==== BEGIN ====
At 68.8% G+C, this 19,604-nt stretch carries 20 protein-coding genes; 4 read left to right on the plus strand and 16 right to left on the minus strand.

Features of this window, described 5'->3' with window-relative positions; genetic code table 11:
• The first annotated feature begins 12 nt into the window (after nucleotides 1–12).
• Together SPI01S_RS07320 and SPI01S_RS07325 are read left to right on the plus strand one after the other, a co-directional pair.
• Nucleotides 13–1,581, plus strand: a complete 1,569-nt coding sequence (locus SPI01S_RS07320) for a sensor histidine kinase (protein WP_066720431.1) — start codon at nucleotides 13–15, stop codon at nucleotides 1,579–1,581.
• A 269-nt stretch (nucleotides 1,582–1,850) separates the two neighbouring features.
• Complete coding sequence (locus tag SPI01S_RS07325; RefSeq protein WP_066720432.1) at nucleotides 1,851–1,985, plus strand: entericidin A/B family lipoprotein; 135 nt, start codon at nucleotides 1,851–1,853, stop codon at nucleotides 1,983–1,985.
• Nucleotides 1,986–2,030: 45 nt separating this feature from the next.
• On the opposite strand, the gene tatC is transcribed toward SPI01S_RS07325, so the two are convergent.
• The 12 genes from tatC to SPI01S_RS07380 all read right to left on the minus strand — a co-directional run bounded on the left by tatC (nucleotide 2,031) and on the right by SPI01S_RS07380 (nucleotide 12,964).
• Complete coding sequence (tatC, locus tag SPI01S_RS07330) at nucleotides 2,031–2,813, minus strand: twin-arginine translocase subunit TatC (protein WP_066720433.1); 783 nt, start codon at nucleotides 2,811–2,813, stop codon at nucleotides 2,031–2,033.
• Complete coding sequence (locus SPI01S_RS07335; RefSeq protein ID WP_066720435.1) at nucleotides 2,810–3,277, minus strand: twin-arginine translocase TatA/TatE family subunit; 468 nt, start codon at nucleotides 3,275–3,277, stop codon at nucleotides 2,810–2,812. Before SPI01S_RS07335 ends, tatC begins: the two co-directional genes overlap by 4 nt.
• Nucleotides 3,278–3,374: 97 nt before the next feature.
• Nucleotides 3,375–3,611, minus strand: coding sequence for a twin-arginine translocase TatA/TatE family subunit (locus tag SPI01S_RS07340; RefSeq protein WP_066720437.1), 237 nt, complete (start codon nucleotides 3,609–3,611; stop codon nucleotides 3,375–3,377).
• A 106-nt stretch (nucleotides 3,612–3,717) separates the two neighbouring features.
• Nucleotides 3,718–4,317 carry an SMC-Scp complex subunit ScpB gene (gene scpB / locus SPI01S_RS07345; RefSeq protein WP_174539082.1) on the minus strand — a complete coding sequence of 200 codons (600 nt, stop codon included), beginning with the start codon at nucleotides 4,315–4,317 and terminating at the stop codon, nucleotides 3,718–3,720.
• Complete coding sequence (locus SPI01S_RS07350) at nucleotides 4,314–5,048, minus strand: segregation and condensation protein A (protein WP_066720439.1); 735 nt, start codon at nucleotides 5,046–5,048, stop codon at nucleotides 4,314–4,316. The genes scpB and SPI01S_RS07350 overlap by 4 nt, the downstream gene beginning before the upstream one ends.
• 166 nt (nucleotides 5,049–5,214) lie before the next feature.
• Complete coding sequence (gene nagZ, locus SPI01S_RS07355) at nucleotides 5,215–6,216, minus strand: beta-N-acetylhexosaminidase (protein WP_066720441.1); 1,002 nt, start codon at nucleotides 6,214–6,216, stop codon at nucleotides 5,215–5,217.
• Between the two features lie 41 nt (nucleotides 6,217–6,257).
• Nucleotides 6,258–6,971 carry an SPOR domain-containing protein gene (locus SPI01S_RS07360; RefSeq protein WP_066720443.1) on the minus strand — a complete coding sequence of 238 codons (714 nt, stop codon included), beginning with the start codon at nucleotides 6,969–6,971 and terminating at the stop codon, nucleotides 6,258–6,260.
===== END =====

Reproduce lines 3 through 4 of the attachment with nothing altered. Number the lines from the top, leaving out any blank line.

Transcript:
• The first annotated feature begins 12 nt into the window (after nucleotides 1–12).
• Together SPI01S_RS07320 and SPI01S_RS07325 are read left to right on the plus strand one after the other, a co-directional pair.